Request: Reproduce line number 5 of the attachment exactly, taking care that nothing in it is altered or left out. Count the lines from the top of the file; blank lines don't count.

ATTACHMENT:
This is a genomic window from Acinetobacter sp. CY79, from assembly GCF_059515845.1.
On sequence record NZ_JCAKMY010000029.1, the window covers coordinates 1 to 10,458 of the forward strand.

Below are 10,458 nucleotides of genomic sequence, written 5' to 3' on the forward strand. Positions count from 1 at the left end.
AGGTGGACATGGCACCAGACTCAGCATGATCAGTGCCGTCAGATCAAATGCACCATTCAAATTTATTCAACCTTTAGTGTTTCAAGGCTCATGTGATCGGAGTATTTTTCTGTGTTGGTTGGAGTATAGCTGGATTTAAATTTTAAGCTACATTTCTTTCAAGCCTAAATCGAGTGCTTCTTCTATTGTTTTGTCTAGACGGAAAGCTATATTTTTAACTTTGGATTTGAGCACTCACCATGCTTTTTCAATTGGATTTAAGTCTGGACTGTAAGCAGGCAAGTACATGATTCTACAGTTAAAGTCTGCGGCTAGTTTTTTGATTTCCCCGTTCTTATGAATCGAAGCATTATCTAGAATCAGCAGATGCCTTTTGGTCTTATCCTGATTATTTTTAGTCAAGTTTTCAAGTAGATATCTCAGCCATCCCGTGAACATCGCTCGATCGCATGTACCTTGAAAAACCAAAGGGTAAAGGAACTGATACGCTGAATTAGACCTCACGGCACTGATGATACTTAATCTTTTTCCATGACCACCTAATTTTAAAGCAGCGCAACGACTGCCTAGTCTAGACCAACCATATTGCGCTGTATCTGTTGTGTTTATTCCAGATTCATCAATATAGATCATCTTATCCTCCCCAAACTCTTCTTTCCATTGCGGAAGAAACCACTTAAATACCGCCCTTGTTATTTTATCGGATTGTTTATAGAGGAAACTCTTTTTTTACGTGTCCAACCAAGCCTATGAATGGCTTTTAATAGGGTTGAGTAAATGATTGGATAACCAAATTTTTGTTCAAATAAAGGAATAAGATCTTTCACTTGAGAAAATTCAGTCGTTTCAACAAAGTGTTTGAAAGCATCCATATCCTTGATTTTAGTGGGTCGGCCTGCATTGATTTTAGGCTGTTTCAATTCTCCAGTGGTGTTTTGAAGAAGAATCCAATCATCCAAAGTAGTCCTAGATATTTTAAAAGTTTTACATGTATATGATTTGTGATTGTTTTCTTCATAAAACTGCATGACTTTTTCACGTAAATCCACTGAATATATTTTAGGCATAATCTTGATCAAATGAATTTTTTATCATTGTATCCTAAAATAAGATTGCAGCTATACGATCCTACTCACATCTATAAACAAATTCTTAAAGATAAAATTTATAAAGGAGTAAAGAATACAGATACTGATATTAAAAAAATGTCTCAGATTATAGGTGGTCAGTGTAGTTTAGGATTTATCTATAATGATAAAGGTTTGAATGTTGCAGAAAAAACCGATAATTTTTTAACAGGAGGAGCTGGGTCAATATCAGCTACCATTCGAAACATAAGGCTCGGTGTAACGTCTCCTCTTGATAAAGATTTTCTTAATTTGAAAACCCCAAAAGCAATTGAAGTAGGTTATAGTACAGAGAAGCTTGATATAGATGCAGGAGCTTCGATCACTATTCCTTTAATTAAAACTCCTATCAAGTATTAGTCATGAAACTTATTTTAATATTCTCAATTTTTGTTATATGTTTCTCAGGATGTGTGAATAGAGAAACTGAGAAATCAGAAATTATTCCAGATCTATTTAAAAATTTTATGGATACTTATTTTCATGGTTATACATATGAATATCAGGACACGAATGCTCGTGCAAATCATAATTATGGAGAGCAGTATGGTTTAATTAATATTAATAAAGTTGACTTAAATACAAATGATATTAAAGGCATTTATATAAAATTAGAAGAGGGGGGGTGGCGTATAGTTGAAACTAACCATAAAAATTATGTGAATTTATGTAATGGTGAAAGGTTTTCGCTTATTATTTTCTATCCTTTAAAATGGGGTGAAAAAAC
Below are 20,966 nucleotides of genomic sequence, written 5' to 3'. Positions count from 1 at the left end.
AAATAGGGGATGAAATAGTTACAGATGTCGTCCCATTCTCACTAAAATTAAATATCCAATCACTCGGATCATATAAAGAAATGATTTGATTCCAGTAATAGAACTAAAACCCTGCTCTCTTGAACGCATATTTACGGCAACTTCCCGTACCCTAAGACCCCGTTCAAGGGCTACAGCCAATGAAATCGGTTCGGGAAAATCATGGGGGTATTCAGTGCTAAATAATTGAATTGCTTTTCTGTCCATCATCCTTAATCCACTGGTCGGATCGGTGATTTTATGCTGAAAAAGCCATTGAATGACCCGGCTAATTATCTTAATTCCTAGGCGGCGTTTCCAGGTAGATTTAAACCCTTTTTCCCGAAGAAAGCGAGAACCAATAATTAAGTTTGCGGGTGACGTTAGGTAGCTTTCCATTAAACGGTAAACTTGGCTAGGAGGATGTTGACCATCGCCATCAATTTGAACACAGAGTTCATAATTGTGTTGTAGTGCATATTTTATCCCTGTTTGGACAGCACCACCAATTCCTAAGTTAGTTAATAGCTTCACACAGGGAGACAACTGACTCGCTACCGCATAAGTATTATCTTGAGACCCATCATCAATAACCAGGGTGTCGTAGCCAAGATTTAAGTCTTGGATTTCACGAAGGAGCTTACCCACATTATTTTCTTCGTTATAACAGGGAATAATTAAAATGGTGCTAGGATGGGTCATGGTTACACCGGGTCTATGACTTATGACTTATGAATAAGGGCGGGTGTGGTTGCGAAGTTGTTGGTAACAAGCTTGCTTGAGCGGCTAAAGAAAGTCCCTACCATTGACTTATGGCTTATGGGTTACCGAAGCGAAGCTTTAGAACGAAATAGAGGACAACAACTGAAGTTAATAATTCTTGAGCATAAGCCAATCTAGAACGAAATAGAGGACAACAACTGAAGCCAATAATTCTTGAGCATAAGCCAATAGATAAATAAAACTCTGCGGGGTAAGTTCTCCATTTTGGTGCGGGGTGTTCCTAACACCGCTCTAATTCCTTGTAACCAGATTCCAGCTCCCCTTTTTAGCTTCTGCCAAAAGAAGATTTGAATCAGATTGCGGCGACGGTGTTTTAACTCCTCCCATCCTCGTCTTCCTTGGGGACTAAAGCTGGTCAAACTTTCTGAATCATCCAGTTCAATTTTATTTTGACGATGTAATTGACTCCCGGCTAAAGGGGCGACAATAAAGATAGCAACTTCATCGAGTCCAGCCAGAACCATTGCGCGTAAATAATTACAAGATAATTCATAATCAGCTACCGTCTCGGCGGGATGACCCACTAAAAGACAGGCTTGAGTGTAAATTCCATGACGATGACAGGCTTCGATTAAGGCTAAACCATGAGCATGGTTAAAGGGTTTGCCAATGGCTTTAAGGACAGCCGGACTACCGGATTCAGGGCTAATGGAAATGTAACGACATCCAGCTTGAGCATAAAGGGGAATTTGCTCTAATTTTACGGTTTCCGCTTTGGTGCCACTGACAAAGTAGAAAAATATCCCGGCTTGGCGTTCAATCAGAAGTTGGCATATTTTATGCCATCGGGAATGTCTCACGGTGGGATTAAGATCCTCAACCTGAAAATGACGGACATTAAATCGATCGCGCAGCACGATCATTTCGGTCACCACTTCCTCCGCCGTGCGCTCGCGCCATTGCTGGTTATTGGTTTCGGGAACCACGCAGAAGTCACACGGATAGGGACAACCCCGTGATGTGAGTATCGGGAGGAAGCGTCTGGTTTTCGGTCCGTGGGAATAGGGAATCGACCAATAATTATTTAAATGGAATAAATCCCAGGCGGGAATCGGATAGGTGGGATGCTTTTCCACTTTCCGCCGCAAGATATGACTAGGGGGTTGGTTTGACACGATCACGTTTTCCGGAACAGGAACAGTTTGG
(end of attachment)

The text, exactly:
Below are 20,966 nucleotides of genomic sequence, written 5' to 3'. Positions count from 1 at the left end.